ShareThis Page

Plum schools seek edge in state tests

| Wednesday, April 17, 2013, 9:00 p.m.

Plum School District students are on par with others in the state who took the Keystone Exams last winter.

Board member Sal Colella wants better results.

“What do we do to improve?” Colella asked during last week's education committee meeting.

“How do we expose our students to what is on the exams?”

Local school districts, including Plum, recently received data from the first round of the Keystone Exams given to students in algebra I, biology and English language arts in December and January.

The next tests are in May.

Beginning with the Class of 2017, students will be required to score “proficient” or above on the three current Keystone Exams to graduate.

The scores for students in the classes preceding the class of 2017 will be used to monitor districts' Adequate Yearly Progress under the No Child Left Behind Act.

In the Plum School District, 842 students took the algebra I exam and 51 percent scored proficient or above.

The state average was 54 percent.

Also, 644 students took the English language arts test, and 72 percent scored proficient or above. The state average was 67 percent.

Plum High School students outpaced the state average in biology by nearly 10 percentage points.

In Plum, 599 students took the biology exam and 51 percent scored proficient and above.

The state average was 42 percent.

Colella said he wants students in the future to be better prepared for the exams, and he showed board members a biology study guide that he said Fox Chapel Area School District students have access to review before they take the Keystone.

“We should have a link to the Keystone exams,” Colella said.

“Students should be looking at the exams in their nightly studies.”

The Fox Chapel Area School District has a biology study guide on Edline, the company that sponsors the district's website, according to Bonnie Berzonski, district communications coordinator.

Berzonski also said hard-copy study guides for algebra I and biology also are available.

Students also can obtain video packets for algebra I.

Berzonski said teachers in each area have developed the study guides.

Plum Assistant Superintendent Guy Rossi pointed out that in some cases students who took the Keystone Exams had taken the course a couple of years ago.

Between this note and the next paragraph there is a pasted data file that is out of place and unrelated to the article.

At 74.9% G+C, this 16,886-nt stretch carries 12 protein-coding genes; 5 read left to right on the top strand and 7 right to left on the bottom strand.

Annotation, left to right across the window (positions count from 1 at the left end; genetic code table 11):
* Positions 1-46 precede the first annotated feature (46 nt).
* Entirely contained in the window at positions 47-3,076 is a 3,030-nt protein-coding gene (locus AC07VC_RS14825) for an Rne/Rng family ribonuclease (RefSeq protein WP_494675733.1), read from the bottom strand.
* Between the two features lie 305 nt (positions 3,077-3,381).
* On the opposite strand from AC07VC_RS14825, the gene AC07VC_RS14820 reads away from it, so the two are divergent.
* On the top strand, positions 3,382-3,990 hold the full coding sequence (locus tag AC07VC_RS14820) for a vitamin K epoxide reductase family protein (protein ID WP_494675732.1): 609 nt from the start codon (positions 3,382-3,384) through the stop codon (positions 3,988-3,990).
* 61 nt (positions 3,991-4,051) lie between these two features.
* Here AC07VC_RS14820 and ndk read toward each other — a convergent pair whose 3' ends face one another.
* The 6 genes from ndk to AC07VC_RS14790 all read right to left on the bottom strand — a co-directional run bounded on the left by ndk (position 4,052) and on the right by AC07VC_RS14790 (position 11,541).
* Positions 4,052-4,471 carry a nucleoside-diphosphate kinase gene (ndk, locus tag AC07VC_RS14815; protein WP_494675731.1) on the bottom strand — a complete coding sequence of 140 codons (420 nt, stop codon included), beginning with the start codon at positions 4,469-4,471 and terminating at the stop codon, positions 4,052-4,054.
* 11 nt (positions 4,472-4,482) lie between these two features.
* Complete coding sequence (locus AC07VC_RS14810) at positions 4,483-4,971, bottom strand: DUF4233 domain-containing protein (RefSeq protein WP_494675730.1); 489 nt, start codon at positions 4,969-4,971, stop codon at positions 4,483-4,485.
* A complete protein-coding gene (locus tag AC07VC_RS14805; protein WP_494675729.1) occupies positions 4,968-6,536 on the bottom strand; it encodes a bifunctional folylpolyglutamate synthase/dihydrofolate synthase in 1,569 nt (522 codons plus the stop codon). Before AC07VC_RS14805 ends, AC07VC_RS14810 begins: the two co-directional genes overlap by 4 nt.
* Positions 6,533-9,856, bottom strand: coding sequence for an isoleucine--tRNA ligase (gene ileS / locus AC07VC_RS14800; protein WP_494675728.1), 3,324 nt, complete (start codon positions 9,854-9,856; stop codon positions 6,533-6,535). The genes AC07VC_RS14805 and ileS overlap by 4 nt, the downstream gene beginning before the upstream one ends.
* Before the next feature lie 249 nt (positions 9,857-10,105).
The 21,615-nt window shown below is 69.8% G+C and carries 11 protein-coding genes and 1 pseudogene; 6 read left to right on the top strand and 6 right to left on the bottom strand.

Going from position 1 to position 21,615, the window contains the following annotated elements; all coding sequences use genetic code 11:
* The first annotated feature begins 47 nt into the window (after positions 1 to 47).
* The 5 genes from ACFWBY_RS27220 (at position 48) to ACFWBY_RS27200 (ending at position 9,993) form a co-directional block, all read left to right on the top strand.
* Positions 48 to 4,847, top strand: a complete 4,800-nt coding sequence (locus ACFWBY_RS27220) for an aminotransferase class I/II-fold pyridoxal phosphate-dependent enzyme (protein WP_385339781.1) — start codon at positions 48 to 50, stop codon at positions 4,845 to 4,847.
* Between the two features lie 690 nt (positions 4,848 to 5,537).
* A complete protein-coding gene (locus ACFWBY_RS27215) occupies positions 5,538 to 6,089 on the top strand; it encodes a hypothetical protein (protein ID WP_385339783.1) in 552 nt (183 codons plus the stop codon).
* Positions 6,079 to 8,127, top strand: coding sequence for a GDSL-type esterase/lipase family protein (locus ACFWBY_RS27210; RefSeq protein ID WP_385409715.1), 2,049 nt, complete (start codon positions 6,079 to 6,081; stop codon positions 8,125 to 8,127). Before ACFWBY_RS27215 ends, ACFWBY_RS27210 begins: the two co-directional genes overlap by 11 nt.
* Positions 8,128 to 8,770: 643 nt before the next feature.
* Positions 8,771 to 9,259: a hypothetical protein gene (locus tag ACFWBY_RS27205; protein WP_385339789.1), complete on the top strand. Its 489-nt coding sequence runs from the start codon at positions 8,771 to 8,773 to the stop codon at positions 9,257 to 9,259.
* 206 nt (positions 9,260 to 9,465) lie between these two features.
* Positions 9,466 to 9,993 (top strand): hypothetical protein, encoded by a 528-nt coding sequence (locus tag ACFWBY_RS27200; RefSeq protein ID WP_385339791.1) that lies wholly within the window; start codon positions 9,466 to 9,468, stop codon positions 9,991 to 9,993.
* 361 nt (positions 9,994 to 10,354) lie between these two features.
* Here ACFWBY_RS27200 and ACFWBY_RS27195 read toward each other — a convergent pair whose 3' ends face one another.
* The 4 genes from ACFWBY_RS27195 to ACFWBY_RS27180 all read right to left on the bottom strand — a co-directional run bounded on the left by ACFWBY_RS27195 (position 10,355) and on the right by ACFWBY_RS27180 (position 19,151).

Rossi said he will speak with the district's teachers about making study guides accessible to students.

Colella wants to be kept informed on the progress involving the Keystone Exams.

“If you need more resources, you have to tell us,” Colella said to Superintendent Timothy Glasspool.

“If you need more math and biology teachers (tell us).”

Karen Zapf is a staff writer for Trib Total Media. She can be reached at 412-856-7400 ext. 8753 or

TribLIVE commenting policy

You are solely responsible for your comments and by using you agree to our Terms of Service.

We moderate comments. Our goal is to provide substantive commentary for a general readership. By screening submissions, we provide a space where readers can share intelligent and informed commentary that enhances the quality of our news and information.

While most comments will be posted if they are on-topic and not abusive, moderating decisions are subjective. We will make them as carefully and consistently as we can. Because of the volume of reader comments, we cannot review individual moderation decisions with readers.

We value thoughtful comments representing a range of views that make their point quickly and politely. We make an effort to protect discussions from repeated comments either by the same reader or different readers

We follow the same standards for taste as the daily newspaper. A few things we won't tolerate: personal attacks, obscenity, vulgarity, profanity (including expletives and letters followed by dashes), commercial promotion, impersonations, incoherence, proselytizing and SHOUTING. Don't include URLs to Web sites.

We do not edit comments. They are either approved or deleted. We reserve the right to edit a comment that is quoted or excerpted in an article. In this case, we may fix spelling and punctuation.

We welcome strong opinions and criticism of our work, but we don't want comments to become bogged down with discussions of our policies and we will moderate accordingly.

We appreciate it when readers and people quoted in articles or blog posts point out errors of fact or emphasis and will investigate all assertions. But these suggestions should be sent via e-mail. To avoid distracting other readers, we won't publish comments that suggest a correction. Instead, corrections will be made in a blog post or in an article.